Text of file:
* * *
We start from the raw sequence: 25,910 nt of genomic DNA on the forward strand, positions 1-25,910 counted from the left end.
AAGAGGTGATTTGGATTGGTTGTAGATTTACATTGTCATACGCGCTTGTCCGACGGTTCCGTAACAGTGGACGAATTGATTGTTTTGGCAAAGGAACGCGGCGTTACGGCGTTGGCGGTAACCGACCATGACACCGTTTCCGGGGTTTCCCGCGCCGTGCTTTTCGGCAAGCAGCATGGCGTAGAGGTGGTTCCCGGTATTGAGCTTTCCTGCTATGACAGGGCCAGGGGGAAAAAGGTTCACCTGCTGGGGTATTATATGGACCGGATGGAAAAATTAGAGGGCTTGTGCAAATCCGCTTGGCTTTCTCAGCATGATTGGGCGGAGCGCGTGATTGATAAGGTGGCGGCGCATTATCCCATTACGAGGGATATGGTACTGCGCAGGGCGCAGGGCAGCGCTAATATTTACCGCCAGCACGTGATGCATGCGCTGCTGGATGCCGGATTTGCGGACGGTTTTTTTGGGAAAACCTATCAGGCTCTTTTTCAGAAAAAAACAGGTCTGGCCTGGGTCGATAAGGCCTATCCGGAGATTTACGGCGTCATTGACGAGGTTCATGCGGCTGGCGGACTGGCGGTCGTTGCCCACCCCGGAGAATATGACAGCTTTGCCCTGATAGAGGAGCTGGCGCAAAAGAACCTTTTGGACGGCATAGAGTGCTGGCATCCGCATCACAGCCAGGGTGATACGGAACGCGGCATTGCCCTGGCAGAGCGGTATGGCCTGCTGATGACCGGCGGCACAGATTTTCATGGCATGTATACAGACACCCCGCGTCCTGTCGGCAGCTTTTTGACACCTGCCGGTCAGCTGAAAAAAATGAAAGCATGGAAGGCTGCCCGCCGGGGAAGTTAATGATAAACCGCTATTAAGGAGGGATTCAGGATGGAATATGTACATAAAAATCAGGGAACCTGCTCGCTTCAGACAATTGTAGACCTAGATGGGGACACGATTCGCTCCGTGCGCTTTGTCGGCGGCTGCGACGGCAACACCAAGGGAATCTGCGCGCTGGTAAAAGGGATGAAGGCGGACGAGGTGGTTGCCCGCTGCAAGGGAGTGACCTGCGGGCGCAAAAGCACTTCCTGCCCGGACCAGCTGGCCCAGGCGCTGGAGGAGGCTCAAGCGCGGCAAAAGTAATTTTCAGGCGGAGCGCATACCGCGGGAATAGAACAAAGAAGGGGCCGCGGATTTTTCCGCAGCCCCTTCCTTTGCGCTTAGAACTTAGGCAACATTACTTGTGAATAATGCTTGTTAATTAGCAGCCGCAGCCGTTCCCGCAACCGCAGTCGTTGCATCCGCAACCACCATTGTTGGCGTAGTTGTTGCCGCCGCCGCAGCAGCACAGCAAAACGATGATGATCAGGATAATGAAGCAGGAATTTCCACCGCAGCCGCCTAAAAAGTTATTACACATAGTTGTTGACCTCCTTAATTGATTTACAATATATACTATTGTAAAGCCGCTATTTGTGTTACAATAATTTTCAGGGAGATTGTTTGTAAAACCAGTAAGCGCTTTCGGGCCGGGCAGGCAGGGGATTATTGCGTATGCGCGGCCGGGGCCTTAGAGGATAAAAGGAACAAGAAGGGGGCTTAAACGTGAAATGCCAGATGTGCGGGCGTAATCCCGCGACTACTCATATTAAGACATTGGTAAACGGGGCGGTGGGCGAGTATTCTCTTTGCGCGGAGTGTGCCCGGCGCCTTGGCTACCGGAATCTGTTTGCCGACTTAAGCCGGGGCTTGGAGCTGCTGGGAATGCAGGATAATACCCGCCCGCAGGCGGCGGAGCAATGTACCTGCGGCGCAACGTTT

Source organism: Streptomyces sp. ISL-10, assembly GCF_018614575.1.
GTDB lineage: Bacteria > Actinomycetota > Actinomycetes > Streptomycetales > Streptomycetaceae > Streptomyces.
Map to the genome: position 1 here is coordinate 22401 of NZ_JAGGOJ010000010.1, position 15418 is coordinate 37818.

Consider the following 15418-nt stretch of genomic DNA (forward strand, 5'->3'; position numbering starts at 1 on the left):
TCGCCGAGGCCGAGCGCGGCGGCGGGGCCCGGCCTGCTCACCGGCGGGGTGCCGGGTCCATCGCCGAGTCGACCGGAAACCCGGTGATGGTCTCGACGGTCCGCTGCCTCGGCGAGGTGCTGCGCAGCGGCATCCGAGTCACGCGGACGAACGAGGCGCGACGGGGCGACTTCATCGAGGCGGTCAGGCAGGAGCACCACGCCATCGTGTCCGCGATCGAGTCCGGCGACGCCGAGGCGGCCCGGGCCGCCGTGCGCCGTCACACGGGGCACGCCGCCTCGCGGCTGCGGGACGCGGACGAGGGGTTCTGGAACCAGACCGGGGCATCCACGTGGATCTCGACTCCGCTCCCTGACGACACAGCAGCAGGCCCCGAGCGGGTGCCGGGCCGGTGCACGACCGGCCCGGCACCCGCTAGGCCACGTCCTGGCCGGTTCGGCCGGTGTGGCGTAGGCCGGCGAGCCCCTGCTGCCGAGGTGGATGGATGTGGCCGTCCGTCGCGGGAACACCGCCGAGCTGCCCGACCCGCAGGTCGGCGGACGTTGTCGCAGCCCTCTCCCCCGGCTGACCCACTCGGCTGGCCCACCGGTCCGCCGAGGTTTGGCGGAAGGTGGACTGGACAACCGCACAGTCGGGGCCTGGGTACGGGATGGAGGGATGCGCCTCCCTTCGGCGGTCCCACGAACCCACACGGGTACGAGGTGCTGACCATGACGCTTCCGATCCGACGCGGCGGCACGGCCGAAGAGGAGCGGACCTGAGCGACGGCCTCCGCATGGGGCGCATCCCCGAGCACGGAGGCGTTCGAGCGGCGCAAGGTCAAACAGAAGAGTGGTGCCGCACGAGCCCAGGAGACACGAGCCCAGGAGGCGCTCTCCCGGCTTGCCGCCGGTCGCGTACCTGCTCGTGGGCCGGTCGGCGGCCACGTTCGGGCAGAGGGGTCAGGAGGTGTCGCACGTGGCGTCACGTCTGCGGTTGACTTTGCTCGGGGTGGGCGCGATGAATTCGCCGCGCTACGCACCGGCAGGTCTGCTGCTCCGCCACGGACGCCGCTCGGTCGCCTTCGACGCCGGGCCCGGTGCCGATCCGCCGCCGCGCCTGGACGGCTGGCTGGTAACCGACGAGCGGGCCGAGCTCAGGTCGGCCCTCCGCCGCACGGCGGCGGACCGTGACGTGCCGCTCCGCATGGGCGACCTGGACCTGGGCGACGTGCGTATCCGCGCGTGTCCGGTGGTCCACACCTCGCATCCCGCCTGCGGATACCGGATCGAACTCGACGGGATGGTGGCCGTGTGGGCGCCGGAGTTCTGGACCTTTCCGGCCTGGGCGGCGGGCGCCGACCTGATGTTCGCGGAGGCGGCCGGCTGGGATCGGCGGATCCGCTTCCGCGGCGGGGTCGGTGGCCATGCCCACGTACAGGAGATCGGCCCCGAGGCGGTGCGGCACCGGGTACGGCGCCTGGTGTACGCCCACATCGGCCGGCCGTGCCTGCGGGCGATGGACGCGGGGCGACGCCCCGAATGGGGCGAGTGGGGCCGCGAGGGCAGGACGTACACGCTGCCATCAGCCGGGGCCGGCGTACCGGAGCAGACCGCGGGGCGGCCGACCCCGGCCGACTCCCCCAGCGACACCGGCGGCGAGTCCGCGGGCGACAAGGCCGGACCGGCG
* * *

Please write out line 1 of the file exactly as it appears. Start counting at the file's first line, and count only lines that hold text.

We start from the raw sequence: 25,910 nt of genomic DNA on the forward strand, positions 1-25,910 counted from the left end.